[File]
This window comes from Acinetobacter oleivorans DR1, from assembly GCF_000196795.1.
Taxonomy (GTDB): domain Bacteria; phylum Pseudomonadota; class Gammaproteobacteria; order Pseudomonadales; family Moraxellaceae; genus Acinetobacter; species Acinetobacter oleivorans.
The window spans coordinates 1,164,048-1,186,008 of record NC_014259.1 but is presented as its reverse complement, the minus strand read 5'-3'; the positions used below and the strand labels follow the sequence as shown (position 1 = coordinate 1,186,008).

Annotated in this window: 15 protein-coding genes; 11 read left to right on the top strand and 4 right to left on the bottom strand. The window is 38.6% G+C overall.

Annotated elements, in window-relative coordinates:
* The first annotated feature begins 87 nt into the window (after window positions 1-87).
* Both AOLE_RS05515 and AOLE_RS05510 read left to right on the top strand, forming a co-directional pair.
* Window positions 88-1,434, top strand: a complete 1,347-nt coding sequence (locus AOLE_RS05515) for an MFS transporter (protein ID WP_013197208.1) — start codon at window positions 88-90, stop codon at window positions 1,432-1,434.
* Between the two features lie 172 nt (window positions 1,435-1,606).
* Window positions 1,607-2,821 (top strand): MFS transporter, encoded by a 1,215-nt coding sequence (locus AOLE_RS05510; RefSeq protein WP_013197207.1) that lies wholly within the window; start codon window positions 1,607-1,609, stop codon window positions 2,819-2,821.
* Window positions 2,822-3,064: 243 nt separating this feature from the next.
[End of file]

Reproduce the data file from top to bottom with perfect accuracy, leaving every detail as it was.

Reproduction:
This window comes from Acinetobacter oleivorans DR1, from assembly GCF_000196795.1.
Taxonomy (GTDB): domain Bacteria; phylum Pseudomonadota; class Gammaproteobacteria; order Pseudomonadales; family Moraxellaceae; genus Acinetobacter; species Acinetobacter oleivorans.
The window spans coordinates 1,164,048-1,186,008 of record NC_014259.1 but is presented as its reverse complement, the minus strand read 5'-3'; the positions used below and the strand labels follow the sequence as shown (position 1 = coordinate 1,186,008).

Annotated in this window: 15 protein-coding genes; 11 read left to right on the top strand and 4 right to left on the bottom strand. The window is 38.6% G+C overall.

Annotated elements, in window-relative coordinates:
* The first annotated feature begins 87 nt into the window (after window positions 1-87).
* Both AOLE_RS05515 and AOLE_RS05510 read left to right on the top strand, forming a co-directional pair.
* Window positions 88-1,434, top strand: a complete 1,347-nt coding sequence (locus AOLE_RS05515) for an MFS transporter (protein ID WP_013197208.1) — start codon at window positions 88-90, stop codon at window positions 1,432-1,434.
* Between the two features lie 172 nt (window positions 1,435-1,606).
* Window positions 1,607-2,821 (top strand): MFS transporter, encoded by a 1,215-nt coding sequence (locus AOLE_RS05510; RefSeq protein WP_013197207.1) that lies wholly within the window; start codon window positions 1,607-1,609, stop codon window positions 2,819-2,821.
* Window positions 2,822-3,064: 243 nt separating this feature from the next.